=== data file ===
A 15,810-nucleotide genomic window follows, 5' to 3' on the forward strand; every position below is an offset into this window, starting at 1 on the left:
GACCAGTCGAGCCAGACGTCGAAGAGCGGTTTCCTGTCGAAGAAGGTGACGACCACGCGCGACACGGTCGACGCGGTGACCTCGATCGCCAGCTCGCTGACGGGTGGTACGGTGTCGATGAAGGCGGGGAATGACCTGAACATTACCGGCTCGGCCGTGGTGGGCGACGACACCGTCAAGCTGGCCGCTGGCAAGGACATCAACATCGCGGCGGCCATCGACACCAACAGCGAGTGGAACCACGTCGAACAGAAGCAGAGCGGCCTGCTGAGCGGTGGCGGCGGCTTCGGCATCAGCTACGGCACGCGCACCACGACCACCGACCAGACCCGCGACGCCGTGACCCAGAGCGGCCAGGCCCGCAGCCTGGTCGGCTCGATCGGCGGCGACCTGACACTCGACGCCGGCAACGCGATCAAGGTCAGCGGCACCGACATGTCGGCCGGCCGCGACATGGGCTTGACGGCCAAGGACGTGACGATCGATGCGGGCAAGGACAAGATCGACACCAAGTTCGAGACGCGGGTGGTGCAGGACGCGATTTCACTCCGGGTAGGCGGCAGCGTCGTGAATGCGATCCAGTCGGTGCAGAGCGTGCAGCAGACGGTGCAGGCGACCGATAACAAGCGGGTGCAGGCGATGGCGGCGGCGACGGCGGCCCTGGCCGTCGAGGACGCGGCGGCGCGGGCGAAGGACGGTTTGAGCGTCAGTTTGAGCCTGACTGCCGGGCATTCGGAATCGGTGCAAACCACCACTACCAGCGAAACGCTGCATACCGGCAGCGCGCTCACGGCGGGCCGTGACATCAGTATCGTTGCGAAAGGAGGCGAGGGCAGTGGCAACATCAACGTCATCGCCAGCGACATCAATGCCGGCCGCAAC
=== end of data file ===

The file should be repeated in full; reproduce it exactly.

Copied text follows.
A 15,810-nucleotide genomic window follows, 5' to 3' on the forward strand; every position below is an offset into this window, starting at 1 on the left:
GACCAGTCGAGCCAGACGTCGAAGAGCGGTTTCCTGTCGAAGAAGGTGACGACCACGCGCGACACGGTCGACGCGGTGACCTCGATCGCCAGCTCGCTGACGGGTGGTACGGTGTCGATGAAGGCGGGGAATGACCTGAACATTACCGGCTCGGCCGTGGTGGGCGACGACACCGTCAAGCTGGCCGCTGGCAAGGACATCAACATCGCGGCGGCCATCGACACCAACAGCGAGTGGAACCACGTCGAACAGAAGCAGAGCGGCCTGCTGAGCGGTGGCGGCGGCTTCGGCATCAGCTACGGCACGCGCACCACGACCACCGACCAGACCCGCGACGCCGTGACCCAGAGCGGCCAGGCCCGCAGCCTGGTCGGCTCGATCGGCGGCGACCTGACACTCGACGCCGGCAACGCGATCAAGGTCAGCGGCACCGACATGTCGGCCGGCCGCGACATGGGCTTGACGGCCAAGGACGTGACGATCGATGCGGGCAAGGACAAGATCGACACCAAGTTCGAGACGCGGGTGGTGCAGGACGCGATTTCACTCCGGGTAGGCGGCAGCGTCGTGAATGCGATCCAGTCGGTGCAGAGCGTGCAGCAGACGGTGCAGGCGACCGATAACAAGCGGGTGCAGGCGATGGCGGCGGCGACGGCGGCCCTGGCCGTCGAGGACGCGGCGGCGCGGGCGAAGGACGGTTTGAGCGTCAGTTTGAGCCTGACTGCCGGGCATTCGGAATCGGTGCAAACCACCACTACCAGCGAAACGCTGCATACCGGCAGCGCGCTCACGGCGGGCCGTGACATCAGTATCGTTGCGAAAGGAGGCGAGGGCAGTGGCAACATCAACGTCATCGCCAGCGACATCAATGCCGGCCGCAAC